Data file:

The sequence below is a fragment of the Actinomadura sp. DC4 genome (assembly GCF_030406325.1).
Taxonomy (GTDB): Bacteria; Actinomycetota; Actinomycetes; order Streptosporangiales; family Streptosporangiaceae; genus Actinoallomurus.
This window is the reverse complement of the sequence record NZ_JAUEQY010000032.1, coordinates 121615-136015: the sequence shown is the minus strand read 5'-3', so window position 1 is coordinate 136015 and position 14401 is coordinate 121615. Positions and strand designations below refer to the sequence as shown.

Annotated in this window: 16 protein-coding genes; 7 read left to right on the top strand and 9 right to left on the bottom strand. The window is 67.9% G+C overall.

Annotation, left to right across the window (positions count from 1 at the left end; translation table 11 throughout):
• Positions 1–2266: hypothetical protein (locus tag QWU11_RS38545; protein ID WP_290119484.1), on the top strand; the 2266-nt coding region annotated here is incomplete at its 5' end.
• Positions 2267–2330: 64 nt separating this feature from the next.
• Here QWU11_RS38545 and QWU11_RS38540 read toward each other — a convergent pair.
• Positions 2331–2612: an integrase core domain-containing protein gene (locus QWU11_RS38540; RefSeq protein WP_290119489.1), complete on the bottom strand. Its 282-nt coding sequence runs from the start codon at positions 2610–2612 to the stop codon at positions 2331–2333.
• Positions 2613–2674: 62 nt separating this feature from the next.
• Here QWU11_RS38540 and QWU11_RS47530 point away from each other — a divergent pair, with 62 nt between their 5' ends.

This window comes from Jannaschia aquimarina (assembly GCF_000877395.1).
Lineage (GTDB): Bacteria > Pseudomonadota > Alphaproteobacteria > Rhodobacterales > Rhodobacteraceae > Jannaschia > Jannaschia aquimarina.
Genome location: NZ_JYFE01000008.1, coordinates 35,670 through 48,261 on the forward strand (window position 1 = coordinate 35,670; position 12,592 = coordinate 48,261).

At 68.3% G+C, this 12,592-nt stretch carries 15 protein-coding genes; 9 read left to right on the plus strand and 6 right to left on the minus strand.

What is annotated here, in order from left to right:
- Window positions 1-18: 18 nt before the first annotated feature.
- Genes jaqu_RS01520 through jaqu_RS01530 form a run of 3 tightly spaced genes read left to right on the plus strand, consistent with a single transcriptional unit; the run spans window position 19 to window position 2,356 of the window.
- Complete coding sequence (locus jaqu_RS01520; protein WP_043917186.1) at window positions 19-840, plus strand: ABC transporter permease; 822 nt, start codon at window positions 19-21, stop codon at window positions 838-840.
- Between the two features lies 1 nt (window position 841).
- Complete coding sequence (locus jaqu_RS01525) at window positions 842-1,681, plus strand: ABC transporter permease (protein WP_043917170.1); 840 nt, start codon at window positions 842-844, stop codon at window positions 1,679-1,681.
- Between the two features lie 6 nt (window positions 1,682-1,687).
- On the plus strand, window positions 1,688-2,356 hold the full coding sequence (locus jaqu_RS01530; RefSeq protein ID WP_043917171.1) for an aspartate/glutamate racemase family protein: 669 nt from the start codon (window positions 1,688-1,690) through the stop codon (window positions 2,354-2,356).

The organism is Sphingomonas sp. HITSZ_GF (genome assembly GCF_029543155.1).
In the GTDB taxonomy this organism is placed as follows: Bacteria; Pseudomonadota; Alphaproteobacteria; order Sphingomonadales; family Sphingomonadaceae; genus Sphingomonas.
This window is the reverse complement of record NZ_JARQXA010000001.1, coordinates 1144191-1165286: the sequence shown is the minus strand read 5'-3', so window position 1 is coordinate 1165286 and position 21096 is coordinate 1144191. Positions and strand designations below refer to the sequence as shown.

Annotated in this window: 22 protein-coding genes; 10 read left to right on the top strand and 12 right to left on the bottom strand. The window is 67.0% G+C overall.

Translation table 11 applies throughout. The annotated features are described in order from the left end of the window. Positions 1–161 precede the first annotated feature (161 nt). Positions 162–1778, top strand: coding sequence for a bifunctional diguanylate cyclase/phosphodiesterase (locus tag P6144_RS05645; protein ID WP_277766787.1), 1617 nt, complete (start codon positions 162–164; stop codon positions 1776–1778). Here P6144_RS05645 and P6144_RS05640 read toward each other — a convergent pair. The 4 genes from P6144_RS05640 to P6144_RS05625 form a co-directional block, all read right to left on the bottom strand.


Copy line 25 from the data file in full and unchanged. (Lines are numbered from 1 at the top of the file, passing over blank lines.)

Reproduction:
In the GTDB taxonomy this organism is placed as follows: Bacteria; Pseudomonadota; Alphaproteobacteria; order Sphingomonadales; family Sphingomonadaceae; genus Sphingomonas.